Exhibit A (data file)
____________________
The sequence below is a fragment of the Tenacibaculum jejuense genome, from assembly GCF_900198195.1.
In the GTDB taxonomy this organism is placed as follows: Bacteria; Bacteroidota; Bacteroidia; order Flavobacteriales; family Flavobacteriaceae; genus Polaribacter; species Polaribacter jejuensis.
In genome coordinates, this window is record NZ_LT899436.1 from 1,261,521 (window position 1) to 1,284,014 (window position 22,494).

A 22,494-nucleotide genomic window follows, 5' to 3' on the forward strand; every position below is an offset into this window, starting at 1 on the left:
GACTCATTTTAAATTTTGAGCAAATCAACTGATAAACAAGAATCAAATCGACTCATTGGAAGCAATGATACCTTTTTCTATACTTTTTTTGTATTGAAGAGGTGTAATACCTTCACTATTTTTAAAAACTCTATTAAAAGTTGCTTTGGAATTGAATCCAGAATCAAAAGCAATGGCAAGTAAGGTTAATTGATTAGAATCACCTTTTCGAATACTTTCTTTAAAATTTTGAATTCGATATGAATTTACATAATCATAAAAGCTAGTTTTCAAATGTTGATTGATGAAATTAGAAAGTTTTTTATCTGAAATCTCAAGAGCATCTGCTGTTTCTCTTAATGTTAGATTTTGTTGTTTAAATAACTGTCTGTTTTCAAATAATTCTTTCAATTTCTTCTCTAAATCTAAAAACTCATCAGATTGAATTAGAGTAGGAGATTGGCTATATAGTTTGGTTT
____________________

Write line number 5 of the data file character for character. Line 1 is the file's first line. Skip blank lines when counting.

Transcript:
GACTCATTTTAAATTTTGAGCAAATCAACTGATAAACAAGAATCAAATCGACTCATTGGAAGCAATGATACCTTTTTCTATACTTTTTTTGTATTGAAGAGGTGTAATACCTTCACTATTTTTAAAAACTCTATTAAAAGTTGCTTTGGAATTGAATCCAGAATCAAAAGCAATGGCAAGTAAGGTTAATTGATTAGAATCACCTTTTCGAATACTTTCTTTAAAATTTTGAATTCGATATGAATTTACATAATCATAAAAGCTAGTTTTCAAATGTTGATTGATGAAATTAGAAAGTTTTTTATCTGAAATCTCAAGAGCATCTGCTGTTTCTCTTAATGTTAGATTTTGTTGTTTAAATAACTGTCTGTTTTCAAATAATTCTTTCAATTTCTTCTCTAAATCTAAAAACTCATCAGATTGAATTAGAGTAGGAGATTGGCTATATAGTTTGGTTT